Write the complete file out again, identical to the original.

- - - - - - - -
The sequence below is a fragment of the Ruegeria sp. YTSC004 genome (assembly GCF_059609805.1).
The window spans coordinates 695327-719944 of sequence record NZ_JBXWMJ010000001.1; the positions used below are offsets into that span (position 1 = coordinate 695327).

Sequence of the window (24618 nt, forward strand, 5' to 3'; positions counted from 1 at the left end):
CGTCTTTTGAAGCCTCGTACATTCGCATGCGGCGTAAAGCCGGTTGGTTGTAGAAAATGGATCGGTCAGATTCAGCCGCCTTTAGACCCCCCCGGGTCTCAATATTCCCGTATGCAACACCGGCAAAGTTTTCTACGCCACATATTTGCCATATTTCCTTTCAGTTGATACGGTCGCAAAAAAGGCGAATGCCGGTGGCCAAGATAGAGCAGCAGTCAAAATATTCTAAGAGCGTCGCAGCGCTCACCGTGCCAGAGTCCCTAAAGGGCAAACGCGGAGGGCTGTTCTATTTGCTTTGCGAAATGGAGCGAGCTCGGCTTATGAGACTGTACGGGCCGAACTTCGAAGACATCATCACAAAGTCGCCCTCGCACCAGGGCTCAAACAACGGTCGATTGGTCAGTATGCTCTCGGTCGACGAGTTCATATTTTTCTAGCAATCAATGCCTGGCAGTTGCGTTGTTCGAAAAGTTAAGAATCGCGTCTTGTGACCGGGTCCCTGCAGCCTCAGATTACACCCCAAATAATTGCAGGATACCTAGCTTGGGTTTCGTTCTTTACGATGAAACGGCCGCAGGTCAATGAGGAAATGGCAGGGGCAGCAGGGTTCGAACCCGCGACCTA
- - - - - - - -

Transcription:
The sequence below is a fragment of the Ruegeria sp. YTSC004 genome (assembly GCF_059609805.1).
The window spans coordinates 695327-719944 of sequence record NZ_JBXWMJ010000001.1; the positions used below are offsets into that span (position 1 = coordinate 695327).

Sequence of the window (24618 nt, forward strand, 5' to 3'; positions counted from 1 at the left end):
CGTCTTTTGAAGCCTCGTACATTCGCATGCGGCGTAAAGCCGGTTGGTTGTAGAAAATGGATCGGTCAGATTCAGCCGCCTTTAGACCCCCCCGGGTCTCAATATTCCCGTATGCAACACCGGCAAAGTTTTCTACGCCACATATTTGCCATATTTCCTTTCAGTTGATACGGTCGCAAAAAAGGCGAATGCCGGTGGCCAAGATAGAGCAGCAGTCAAAATATTCTAAGAGCGTCGCAGCGCTCACCGTGCCAGAGTCCCTAAAGGGCAAACGCGGAGGGCTGTTCTATTTGCTTTGCGAAATGGAGCGAGCTCGGCTTATGAGACTGTACGGGCCGAACTTCGAAGACATCATCACAAAGTCGCCCTCGCACCAGGGCTCAAACAACGGTCGATTGGTCAGTATGCTCTCGGTCGACGAGTTCATATTTTTCTAGCAATCAATGCCTGGCAGTTGCGTTGTTCGAAAAGTTAAGAATCGCGTCTTGTGACCGGGTCCCTGCAGCCTCAGATTACACCCCAAATAATTGCAGGATACCTAGCTTGGGTTTCGTTCTTTACGATGAAACGGCCGCAGGTCAATGAGGAAATGGCAGGGGCAGCAGGGTTCGAACCCGCGACCTA